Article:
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Using Alfred to manage tasks

Recent updates to Alfred (my earlier post here) have greatly enhanced its capabilities to run local scripts and extensions. I’ve long used the Journal Tasks TextMate bundle in conjunction with geektool to manage and display a small to-do list in one corner of my OS X desktop, and now with Alfred I can instantly add items to that list. Quite slick.

Here’s the task list viewed in TextMate: Simple and no frills.

quick list textmate

And geektool displays it on the desktop using a bit of awk:

awk '!/@done/' ~/DropBox/SimpleText/Quick\ List.taskpaper

quick list desktop

I’ve set up an Alfred extension to add to the list using the “do” command:

alfred quicklist

The command in Alfred looks like this:

perl -p -i -e 's/^Quick List:\n/Quick List:\n\n- {query}/' ~/Dropbox/SimpleText/Quick\ List.taskpaper; growlnotify -m "Added item to quicklist"

It finds the header for the appropriate part of the list, and inserts the query passed to it at the top of the list. (Update paths as appropriate; I keep my quick list file in my DropBox folder.)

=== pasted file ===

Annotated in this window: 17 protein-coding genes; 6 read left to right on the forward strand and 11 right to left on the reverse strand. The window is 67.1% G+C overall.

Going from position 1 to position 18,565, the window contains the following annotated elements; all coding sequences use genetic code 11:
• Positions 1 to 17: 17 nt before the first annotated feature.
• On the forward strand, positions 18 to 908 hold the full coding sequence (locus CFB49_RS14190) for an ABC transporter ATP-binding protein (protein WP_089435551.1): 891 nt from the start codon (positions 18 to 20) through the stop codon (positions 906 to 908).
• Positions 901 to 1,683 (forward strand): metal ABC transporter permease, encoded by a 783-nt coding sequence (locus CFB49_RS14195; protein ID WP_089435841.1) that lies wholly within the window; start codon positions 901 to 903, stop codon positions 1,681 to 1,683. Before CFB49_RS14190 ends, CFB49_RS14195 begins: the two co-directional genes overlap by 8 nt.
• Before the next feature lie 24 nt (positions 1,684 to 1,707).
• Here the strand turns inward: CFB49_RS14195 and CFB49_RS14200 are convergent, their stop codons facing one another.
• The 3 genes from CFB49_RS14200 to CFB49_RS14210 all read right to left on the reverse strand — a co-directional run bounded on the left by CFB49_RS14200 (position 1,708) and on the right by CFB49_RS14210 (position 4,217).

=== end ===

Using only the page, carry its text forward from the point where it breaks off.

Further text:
Growl provides a nice visual confirmation that the item has been added. I still have to open the file in TextMate to mark items as @done and periodically expunge completed items, but it’s great to be able to effortlessly add to the list.

The entire Alfred extension is at github.

Alfred is my favorite new launcher

Back in the day, Quicksilver was the hot app for OS X. I hadnít used it for years, now; at some point it seemed to become unstable, and its indexing sucked up a fair amount of CPU. So until recently Iíve been launcher-less on my Macs. Oh I checked out the occasional alternative like Launchbar, but never took to it.

But now Iím using Alfred and seeing the launcher light once again.

Alfred is nicely capable on its own: Invoke it, type an application or file name, and Alfred displays the matches, each with a hotkey to activate. But with its Powerpack, it gets just fantastic, with dedicated shortcut keys to active popup finder navigation, a mini iTunes player and a Clipboard history. The keyboard shortcuts continue ó each popup gives hotkeys to the options it presents.

These tools have replaced my normal modes of navigating on the MacBook. Itís so easy to invoke any of the powerpack features to find and email a file, fire up a playlist, or simply launch/switch applications. What I used to do with quicksilver, Iím now doing with Alfred, and loving it.

[The launcher app itself is free and available on the Mac App Store; the powerpack, which turns up the capability to 11, costs about $20. Worth it.]


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I’m a sociologist-errant. This site is powered by Textpattern, Pair Networks and the sociological imagination. For more about me and this site, see the long version.

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